Thursday, September 21, 2017


As mentioned in the main review, I absolutely came into this thinking it was going to be four hours long and therefore filled with twists or strangeness or whatever, and it's funny how your head can make reality match expectations. I was expecting a four-hour movie, so in my head, the first half was very leisurely, taking all the time it needed to set things up, maybe a little draggy, but kind of making use of two hours well enough, while the second just went on and on and you'd think the filmmakers would actually do something with all the time they had to play with. Then, it mercifully ended at right around 9pm, roughly 125 minutes after it started, and I still had time to go home and watch some baseball, despite being pretty sure four hours had passed right until I took out my phone.

And I admit… I do kind of wish it had been four hours so that they were filling it with that sort of thing; Simran is pretty dull and by-the-numbers, and I can get that with domestic movies.

I am kind of impressed with how steadily but surely Apple Cinemas has been upgrading, even past what seems to make real sense - they just upgraded the seating a couple years ago but now have gone and done it again, upgrading to recliners this time around, with what looks like a little more work put into the decor as well. It seems like a reasonable enough movie to me, since I'm usually in a near-empty room when I go there and so you might as well cut seating in half, although to be fair I mostly go there when seeing something off-beat enough that it won't play anywhere else and haven't really seen what a Friday night for a major release is like there. Maybe it's pretty crowded, although apparently not so much that they can't lose some seats (though, to be fair, the last remodel created some awful wide aisles, so by reclaiming some of that space, they probably aren't losing that much capacity.

Anyway, over the past few years, they've added Coke Freestyle machines, upgraded the seats, and got added to MoviePass in their recent push for expansion. They've currently got bargain Sundays as well as Tuesdays, and, folks, $4.75 for a first-run movie on the weekend in the Boston area (not far from a Red Line station, even) is not something you see anywhere else, as are the Indian movies and genre material that might otherwise only be on VOD here. There's still some issues with punctuality (the movie started ten minutes late, after someone in the audience went to remind the employees), and I doubt I'll ever see a 3D movie there again without it not playing anywhere else (though like a lot of local places, they often don't bother anymore), but it's certainly not the cinema of last resort it was just a couple of years ago.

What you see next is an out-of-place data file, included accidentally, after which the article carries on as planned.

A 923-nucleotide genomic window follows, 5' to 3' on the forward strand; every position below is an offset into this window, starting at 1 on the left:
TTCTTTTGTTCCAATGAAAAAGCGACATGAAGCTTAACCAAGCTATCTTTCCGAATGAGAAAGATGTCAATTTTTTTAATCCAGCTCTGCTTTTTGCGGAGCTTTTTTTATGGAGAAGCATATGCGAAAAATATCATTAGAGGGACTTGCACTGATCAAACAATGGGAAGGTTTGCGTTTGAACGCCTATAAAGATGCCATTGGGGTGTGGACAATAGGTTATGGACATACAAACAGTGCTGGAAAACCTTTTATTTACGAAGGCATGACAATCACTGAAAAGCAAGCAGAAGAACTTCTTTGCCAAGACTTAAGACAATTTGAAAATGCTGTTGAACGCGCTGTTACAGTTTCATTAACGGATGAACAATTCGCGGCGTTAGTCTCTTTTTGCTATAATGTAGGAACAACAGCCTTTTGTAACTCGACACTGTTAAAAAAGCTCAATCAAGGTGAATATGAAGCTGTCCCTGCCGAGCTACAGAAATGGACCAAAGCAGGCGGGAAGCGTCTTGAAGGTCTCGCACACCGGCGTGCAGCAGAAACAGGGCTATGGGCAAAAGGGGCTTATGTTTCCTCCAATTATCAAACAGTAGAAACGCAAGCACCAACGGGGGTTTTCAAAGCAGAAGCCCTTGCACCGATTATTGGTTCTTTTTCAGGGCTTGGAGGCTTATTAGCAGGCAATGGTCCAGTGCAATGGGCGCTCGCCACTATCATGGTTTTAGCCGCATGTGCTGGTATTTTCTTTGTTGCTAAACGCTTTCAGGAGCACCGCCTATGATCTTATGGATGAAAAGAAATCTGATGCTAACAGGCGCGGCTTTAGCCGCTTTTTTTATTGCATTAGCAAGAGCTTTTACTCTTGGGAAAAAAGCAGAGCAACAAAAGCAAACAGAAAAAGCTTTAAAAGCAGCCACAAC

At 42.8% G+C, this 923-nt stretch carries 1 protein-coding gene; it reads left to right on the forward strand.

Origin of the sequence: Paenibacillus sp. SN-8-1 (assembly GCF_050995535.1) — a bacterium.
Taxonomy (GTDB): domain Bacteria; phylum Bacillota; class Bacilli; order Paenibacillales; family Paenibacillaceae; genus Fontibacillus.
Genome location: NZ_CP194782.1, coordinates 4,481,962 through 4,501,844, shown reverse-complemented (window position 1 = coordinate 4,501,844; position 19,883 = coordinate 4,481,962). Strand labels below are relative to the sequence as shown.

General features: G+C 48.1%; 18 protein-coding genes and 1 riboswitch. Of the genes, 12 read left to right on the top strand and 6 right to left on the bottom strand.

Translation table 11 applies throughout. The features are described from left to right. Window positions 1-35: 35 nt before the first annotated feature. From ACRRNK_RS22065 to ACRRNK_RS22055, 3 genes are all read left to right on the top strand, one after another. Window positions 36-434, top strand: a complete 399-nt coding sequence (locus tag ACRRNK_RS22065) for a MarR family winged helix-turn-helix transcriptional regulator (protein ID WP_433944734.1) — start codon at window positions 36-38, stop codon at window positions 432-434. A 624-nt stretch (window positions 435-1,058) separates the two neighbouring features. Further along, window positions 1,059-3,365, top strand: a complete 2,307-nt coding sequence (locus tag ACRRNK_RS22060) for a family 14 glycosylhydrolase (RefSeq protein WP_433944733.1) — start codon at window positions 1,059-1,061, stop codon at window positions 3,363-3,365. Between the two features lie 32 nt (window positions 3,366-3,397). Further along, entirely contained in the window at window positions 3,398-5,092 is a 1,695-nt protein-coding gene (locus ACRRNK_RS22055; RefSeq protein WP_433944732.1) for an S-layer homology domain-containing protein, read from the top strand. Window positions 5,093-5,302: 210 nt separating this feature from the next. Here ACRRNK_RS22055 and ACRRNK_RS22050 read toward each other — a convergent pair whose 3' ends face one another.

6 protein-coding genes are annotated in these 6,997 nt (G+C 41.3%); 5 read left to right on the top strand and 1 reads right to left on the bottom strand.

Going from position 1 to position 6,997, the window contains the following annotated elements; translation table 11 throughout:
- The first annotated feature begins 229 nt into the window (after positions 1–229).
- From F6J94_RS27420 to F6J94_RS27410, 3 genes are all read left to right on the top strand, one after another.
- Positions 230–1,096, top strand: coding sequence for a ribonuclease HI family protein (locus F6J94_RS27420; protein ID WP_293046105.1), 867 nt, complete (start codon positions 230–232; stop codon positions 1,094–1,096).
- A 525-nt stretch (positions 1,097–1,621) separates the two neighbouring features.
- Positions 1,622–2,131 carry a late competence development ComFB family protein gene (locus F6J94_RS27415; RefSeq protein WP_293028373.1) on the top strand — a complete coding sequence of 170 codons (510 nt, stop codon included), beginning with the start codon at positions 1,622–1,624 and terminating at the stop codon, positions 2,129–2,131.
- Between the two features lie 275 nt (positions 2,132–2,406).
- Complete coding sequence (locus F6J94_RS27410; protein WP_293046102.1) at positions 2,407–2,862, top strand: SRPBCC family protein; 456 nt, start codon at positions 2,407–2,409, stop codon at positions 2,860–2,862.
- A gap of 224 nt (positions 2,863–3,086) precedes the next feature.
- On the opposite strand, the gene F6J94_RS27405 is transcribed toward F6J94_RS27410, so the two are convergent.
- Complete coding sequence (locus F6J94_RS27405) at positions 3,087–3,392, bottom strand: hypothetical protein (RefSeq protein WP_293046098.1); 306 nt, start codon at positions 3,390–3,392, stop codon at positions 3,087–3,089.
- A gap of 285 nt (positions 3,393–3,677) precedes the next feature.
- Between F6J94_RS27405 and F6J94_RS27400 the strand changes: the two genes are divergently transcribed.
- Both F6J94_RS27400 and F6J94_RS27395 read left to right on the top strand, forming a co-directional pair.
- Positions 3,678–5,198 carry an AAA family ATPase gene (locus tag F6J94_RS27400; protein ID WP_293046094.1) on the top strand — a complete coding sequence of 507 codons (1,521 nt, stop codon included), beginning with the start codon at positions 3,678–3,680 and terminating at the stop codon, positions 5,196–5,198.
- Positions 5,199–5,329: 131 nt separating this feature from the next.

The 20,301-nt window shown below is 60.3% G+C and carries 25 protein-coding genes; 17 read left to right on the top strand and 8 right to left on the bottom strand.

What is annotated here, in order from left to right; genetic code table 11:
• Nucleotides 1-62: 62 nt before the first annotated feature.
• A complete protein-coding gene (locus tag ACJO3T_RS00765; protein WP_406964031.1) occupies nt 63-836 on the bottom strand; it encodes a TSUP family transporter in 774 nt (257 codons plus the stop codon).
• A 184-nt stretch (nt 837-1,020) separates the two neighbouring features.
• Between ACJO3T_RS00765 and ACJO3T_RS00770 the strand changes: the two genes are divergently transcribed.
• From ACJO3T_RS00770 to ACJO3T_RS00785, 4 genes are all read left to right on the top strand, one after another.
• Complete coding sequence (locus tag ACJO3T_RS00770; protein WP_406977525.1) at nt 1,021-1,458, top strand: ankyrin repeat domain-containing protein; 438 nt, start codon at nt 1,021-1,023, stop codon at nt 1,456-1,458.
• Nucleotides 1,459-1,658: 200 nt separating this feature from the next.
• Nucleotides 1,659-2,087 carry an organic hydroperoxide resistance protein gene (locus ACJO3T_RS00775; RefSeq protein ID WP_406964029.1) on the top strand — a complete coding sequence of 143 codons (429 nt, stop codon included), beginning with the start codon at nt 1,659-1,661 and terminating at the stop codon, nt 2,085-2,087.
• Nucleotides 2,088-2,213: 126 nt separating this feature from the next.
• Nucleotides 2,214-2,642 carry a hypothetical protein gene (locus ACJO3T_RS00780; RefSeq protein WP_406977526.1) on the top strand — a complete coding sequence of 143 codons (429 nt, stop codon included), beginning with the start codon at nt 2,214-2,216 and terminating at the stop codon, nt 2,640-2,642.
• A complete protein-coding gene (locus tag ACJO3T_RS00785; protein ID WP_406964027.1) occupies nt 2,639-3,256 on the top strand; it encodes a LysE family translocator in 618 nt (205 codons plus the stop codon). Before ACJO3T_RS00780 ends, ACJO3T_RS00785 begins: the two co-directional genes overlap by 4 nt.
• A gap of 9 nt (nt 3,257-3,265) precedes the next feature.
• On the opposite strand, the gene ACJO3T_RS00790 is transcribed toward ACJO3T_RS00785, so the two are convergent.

* ¾ (out of four)
Seen 19 August 2017 in Apple Cinemas Cambridge #5 (first-run, DCP)

Half of the places listing Simran online showed a 238-minute running time, and while in some ways it was a relief to see the film actually just over half that length when it wound up being bad, I must admit that thinking it was that ridiculous length was what drew me to it. Something that seemed as simple as "Hindu maid in Atlanta turns to crime to pay off debts" must have had some real twists or depth to justify that length, or at least some big heist scenes or satirical music numbers. Instead, it's bland enough to seem bloated at 125 minutes.

The maid in question is Praful Patel (Kangana Ranaut), 30 years old and living with her parents Mohan (Hiten Kumar) and Kunad (Kishori Shahane) since her divorce seven years ago. She has saved up just enough for the down payment on a nice condo, but a trip to Las Vegas with her soon-to-be-wed cousin Amber (Aneesha Joshi) has her developing a new taste for gambling that not only goes through her down payment, but $32,000 from loan shark Mr. Bugs (Jason Louder), and if she thinks running back to Atlanta is going to get him off her trail, she's mistaken. What's a girl to do? Well, as a famous outlaw once said, the banks are where the money is.

Unfortunately, it takes forever to get to the first robbery (right when "intermission" appears on-screen), and the bloat in the first half is not justified by cleverness in the second. Indeed, the crimes are not just boring, but unconvincing (Praful's attempts to indicate she has a bomb strapped to her waist look more like some weird belly-dancing thing), and the ending car chase would be dull even if Edgar Wright hadn't just made the definitive "speeding through Atlanta after knocking over a bank" picture. Being based on a true story isn't really an excuse, as this is just loosely based upon the actual Sandeep Kaur case, so there's really no excuse for how repetitive and uncreative the action here is (although, to be fair, I did learn more about how to play baccarat than from a lifetime of James Bond fandom).

Full review on EFC.

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